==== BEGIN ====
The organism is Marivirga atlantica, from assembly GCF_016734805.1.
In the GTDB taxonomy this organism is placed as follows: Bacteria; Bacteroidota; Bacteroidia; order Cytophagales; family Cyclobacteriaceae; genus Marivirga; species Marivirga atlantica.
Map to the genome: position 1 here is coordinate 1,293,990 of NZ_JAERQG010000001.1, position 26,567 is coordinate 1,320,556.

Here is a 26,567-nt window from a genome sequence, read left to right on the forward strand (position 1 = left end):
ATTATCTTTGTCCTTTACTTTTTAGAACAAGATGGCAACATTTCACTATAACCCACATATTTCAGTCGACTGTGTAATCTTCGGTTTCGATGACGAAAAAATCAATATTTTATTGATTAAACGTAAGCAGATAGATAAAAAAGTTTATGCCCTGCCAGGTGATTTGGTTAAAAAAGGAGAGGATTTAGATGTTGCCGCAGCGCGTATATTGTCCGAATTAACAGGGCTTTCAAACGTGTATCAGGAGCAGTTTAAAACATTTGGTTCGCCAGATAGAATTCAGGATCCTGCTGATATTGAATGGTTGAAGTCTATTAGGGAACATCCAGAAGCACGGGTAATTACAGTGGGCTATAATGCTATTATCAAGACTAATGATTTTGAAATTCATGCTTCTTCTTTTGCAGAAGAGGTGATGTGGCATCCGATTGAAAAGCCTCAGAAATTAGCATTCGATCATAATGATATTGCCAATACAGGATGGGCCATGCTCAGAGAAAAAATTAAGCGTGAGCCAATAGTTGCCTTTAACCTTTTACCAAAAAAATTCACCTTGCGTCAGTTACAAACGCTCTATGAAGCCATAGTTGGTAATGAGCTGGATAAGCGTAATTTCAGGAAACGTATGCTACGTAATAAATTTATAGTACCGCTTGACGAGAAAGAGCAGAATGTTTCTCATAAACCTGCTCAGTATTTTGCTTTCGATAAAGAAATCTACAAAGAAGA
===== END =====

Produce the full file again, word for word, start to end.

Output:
The organism is Marivirga atlantica, from assembly GCF_016734805.1.
In the GTDB taxonomy this organism is placed as follows: Bacteria; Bacteroidota; Bacteroidia; order Cytophagales; family Cyclobacteriaceae; genus Marivirga; species Marivirga atlantica.
Map to the genome: position 1 here is coordinate 1,293,990 of NZ_JAERQG010000001.1, position 26,567 is coordinate 1,320,556.

Here is a 26,567-nt window from a genome sequence, read left to right on the forward strand (position 1 = left end):
ATTATCTTTGTCCTTTACTTTTTAGAACAAGATGGCAACATTTCACTATAACCCACATATTTCAGTCGACTGTGTAATCTTCGGTTTCGATGACGAAAAAATCAATATTTTATTGATTAAACGTAAGCAGATAGATAAAAAAGTTTATGCCCTGCCAGGTGATTTGGTTAAAAAAGGAGAGGATTTAGATGTTGCCGCAGCGCGTATATTGTCCGAATTAACAGGGCTTTCAAACGTGTATCAGGAGCAGTTTAAAACATTTGGTTCGCCAGATAGAATTCAGGATCCTGCTGATATTGAATGGTTGAAGTCTATTAGGGAACATCCAGAAGCACGGGTAATTACAGTGGGCTATAATGCTATTATCAAGACTAATGATTTTGAAATTCATGCTTCTTCTTTTGCAGAAGAGGTGATGTGGCATCCGATTGAAAAGCCTCAGAAATTAGCATTCGATCATAATGATATTGCCAATACAGGATGGGCCATGCTCAGAGAAAAAATTAAGCGTGAGCCAATAGTTGCCTTTAACCTTTTACCAAAAAAATTCACCTTGCGTCAGTTACAAACGCTCTATGAAGCCATAGTTGGTAATGAGCTGGATAAGCGTAATTTCAGGAAACGTATGCTACGTAATAAATTTATAGTACCGCTTGACGAGAAAGAGCAGAATGTTTCTCATAAACCTGCTCAGTATTTTGCTTTCGATAAAGAAATCTACAAAGAAGA